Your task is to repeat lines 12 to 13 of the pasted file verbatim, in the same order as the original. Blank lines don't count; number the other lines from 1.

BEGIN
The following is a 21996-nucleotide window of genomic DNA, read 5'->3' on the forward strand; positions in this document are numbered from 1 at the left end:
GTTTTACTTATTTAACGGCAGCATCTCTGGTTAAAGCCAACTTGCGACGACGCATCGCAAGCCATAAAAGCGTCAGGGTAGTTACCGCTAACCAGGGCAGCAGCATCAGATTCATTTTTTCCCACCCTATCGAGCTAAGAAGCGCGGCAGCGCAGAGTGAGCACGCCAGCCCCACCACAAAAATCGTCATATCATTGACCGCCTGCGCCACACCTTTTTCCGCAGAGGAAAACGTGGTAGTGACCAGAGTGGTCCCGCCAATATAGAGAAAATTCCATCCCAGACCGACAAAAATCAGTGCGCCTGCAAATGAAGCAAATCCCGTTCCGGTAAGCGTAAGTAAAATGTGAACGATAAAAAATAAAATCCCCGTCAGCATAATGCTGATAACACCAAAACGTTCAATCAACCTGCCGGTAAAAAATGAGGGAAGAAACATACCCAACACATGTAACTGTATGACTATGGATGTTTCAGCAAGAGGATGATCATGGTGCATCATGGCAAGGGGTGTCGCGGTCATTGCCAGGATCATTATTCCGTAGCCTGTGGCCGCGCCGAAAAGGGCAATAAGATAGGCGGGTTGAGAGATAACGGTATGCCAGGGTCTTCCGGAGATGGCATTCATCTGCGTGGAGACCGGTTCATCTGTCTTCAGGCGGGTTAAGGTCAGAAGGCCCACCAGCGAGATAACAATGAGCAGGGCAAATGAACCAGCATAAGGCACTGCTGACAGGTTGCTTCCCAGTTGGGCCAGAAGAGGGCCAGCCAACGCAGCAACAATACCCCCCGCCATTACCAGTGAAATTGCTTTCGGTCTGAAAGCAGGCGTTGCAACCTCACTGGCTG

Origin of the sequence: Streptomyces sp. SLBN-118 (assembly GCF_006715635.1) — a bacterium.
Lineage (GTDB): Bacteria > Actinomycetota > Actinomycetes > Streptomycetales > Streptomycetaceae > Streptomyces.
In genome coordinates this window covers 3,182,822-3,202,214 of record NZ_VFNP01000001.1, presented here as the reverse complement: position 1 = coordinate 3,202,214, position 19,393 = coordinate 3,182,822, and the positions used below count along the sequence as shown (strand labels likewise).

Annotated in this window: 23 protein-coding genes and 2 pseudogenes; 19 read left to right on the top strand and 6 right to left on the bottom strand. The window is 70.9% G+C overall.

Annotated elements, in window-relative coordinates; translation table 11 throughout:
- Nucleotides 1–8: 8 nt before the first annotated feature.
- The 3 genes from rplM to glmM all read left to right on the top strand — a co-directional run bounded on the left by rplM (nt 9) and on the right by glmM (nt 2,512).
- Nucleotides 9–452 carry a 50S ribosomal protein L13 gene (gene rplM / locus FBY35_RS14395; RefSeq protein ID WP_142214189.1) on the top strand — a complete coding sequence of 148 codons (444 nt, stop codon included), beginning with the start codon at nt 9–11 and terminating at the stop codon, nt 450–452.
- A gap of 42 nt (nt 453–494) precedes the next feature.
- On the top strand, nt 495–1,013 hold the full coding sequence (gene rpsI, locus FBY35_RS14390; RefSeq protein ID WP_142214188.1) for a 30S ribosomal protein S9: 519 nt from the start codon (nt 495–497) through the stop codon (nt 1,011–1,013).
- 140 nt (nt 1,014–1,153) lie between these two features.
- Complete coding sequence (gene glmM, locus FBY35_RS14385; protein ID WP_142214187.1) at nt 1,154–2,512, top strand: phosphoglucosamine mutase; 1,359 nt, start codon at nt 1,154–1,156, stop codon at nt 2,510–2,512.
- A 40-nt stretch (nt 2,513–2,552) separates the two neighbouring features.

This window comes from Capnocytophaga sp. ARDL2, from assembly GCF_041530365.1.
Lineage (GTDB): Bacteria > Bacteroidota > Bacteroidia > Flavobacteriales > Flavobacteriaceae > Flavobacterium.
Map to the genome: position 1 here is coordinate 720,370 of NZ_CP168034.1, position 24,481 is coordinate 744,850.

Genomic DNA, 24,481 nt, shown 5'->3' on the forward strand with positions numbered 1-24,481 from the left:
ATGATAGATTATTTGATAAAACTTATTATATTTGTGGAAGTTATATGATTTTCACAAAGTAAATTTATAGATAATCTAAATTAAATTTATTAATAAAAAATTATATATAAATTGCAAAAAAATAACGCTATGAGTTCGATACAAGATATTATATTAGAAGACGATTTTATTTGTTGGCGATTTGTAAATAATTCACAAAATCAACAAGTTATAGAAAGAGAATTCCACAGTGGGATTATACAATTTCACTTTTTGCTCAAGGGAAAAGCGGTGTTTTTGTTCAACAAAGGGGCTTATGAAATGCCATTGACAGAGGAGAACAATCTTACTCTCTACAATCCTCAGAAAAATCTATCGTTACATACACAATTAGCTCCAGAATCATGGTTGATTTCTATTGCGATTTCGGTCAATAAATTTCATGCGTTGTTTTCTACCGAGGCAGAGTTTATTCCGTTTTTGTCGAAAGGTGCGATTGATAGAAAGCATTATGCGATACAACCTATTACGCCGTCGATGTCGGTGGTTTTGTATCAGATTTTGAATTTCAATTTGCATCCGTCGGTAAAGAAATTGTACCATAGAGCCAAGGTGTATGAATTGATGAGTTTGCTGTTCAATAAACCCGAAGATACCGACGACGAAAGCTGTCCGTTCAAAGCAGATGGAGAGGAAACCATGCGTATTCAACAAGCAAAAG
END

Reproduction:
- On the top strand, nt 495–1,013 hold the full coding sequence (gene rpsI, locus FBY35_RS14390; RefSeq protein ID WP_142214188.1) for a 30S ribosomal protein S9: 519 nt from the start codon (nt 495–497) through the stop codon (nt 1,011–1,013).
- 140 nt (nt 1,014–1,153) lie between these two features.